How to Search for Bigfoot in the 21st Century
Sasquatch “seekers” have gone high-tech. Here are the five new devices they’re using to capture that snap of folklore’s most elusive beast.
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Bigfoot, if he exists, is incredibly good at remaining unseen. For decades, folks have reported sightings of the legendary beast, yet strikingly few clear photos or videos of sasquatches exist. The creature “likely evolved alongside humans,” says the Big Foot Research Organization (BFRO), a loose collection of amateur hunters across the globe and “became astonishingly adept at avoiding human contact through a process of natural selection.”
It’s no surprise then that amateur hunters have increasingly turned to the latest technological advances to capture shots of the nocturnal ape. From military-spec imaging equipment to off-the-shelf REI goods, here is the BFRO-approved list of what any amateur bigfoot hunter needs to finally prove that the truth is out there.
The biggest sea change in bigfoot hunting in the last few years has been the dramatic reduction in the price of thermal imaging equipment. That’s helpful because, as the prevailing wisdom among seekers goes, sasquatches are only active at nighttime.
Thermal imagers hit the market about eight years ago, says Matt Moneymaker, host of Animal Planet’s Finding Bigfoot and founder of BFRO, but the machines cost upwards of $4,000 and didn’t come with a built-in recorder. Now, Monkeymaker says, products like the FLIR 1 turn any smartphone camera into a thermal imager. “Thermal imaging allows you to see the world in terms of heat,” which means you can see “a rat in a tree at a 100 yards,” Moneymaker says. “If your business, like mine, is to go out in the woods at night, you shouldn’t go out without a thermal imager.”
Night Vision Goggles
One of the most useful tools for bigfoot hunters is a technology that hasn’t changed in decades. The military-spec night vision used by Moneymaker and other hunters is the same kind used by American forces in Vietnam, and is sold by all sorts of online arms dealers.
A single scope, like the starlight models soldiers mount to their rifles, intensifies nighttime ambient light—that dim glow projected by the moon or stars—and allows the user to see ghostly outlines of their environs. And despite the rise in cheap thermals, night vision isn’t useless: trails don’t give off heat, so thermal imaging can’t help you navigate thick forests at midnight. “A starlight scope will allow you to see the trail and the ground to let you walk around in the dark,” Moneymaker says. “It’s how you go in with no lights without breaking an ankle.”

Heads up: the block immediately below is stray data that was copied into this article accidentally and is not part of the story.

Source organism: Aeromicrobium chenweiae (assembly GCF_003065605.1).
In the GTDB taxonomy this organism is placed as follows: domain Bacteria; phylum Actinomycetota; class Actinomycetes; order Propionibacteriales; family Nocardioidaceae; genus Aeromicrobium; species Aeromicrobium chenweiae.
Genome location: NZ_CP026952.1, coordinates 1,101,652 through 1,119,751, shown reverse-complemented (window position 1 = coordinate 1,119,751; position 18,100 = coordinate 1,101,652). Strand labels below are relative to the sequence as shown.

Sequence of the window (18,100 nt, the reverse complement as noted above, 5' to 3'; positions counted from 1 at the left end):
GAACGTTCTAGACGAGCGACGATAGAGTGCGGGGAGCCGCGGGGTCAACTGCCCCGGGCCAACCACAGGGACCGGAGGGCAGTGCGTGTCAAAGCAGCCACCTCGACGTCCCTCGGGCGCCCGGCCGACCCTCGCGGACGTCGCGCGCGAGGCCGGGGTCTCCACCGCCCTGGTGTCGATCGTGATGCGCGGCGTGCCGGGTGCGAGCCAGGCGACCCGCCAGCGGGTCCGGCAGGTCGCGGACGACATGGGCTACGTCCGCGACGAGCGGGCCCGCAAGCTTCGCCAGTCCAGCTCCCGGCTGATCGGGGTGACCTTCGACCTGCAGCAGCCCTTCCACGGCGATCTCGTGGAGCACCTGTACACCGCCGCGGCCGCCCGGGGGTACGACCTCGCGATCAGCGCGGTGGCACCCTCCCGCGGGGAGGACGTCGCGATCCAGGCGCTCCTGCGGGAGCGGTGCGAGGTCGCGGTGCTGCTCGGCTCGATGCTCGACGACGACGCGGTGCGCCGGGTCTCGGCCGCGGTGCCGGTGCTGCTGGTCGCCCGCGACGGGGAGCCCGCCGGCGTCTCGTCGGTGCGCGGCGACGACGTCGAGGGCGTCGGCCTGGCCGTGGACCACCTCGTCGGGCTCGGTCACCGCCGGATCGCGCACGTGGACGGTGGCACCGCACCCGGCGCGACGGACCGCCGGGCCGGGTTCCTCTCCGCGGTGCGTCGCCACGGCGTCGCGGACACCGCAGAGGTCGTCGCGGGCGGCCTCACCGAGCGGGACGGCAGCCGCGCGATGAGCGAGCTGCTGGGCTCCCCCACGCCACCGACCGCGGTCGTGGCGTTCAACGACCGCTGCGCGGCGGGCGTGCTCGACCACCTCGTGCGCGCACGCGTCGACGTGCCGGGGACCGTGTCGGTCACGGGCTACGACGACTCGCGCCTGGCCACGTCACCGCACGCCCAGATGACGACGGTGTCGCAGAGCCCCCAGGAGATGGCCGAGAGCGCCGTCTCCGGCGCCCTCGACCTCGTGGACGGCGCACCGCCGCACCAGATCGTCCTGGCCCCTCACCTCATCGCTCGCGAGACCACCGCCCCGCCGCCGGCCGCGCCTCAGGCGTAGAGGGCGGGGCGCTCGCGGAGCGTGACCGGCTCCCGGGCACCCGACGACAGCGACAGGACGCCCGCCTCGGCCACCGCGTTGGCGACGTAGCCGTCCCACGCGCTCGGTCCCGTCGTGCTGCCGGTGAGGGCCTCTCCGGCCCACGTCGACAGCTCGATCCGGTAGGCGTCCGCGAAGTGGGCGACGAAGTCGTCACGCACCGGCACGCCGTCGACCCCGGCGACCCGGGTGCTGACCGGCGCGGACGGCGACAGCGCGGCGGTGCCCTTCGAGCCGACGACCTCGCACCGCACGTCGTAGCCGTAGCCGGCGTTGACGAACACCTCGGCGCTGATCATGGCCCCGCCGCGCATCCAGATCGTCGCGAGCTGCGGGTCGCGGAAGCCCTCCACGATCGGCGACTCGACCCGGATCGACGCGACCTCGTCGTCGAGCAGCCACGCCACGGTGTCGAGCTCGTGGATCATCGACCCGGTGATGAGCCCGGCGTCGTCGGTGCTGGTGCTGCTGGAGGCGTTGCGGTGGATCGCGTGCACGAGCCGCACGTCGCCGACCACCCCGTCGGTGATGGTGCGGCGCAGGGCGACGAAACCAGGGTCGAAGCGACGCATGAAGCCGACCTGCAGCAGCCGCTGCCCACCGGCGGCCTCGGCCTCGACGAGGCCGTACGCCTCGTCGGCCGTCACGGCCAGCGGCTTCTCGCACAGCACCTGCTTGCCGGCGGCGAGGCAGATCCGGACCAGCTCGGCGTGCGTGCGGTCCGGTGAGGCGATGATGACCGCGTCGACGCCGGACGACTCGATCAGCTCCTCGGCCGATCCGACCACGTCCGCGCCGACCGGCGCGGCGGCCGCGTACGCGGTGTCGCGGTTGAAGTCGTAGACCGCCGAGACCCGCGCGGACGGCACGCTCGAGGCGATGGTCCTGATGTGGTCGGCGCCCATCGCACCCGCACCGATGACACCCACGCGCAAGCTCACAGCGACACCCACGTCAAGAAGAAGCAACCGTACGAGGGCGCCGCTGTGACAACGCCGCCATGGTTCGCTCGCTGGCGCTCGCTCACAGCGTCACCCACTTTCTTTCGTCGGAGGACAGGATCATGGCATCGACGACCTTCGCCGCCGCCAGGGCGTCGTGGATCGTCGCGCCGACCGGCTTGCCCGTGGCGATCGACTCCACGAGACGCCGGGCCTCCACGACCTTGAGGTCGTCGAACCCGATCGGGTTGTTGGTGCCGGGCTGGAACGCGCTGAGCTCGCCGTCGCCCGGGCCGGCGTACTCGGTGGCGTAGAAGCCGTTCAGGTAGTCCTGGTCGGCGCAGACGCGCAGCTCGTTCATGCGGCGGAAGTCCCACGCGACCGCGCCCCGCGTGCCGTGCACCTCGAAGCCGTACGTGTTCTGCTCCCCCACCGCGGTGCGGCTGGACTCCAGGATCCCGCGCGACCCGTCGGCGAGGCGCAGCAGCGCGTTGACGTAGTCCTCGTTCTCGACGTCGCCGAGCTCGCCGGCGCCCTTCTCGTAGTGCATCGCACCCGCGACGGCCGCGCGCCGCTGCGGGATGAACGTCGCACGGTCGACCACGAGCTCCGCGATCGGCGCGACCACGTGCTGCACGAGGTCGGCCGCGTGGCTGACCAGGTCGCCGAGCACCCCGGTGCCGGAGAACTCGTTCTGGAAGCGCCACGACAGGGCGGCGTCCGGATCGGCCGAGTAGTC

You can’t be everywhere all the time, so trail cameras—the autonomous cameras wildlife photographers use to capture snaps of rare leopards and such—are the best option to get shots of an unsuspecting sasquatch. BFRO recommends Reconyx cameras, which come to life and begin recording as soon as an animal trips its sensor. (Monkeymaker warns, though, that trail cameras must be camouflaged to ensure the bigfoot don’t spot them.) The best shots of sasquatch captured by a trail cam, Monkeymaker says, are likely the “Jacobs Photos”—night vision snaps of a juvenile bigfoot (or a scrawny bear, if you’re a non-believer) recorded in northwest Pennsylvania.
Recorders and Remote Speakers
Recording devices in the field have let hunters capture sasquatch calls—including the famed Ohio Howl that Monkeymaker recorded over 20 years ago. Today, pocket-sized cheap recorders like the Zoom let anyone document bigfoot vocalizations.
Serious Bigfoot hunters also bring out big speakers to blare recorded sasquatch calls—dubbed “blasting” by pros—in the hopes of attracting nearby ‘squatches. Monkeymaker and his crew used to haul a surplus Navy battleship speaker into the woods, but he’s since become skilled at mimicking the howls himself. “They might respond to vocal howls if you really imitate the cadence they do—there’s a certain siren-like cadence. Some can do it better than others,” Monkeymaker says. “I can get the midrange at volume—that sounds like a female.”
Aerial drones may well be the future of bigfoot hunting, and amateur expeditions and professional efforts, like Idaho State University Professor Jeffrey Meldrum’s Falcon Project, have already used them to scout for the elusory creature. Right now, however, drones’ limited flight time and the price of thermal imagers small enough to mount to an unmanned aerial vehicle are keeping the technology from going mainstream among the BFRO community. But, Moneymaker says, “all of that technology, like everything else, will become cheaper, and when it becomes cheaper, it becomes more available.”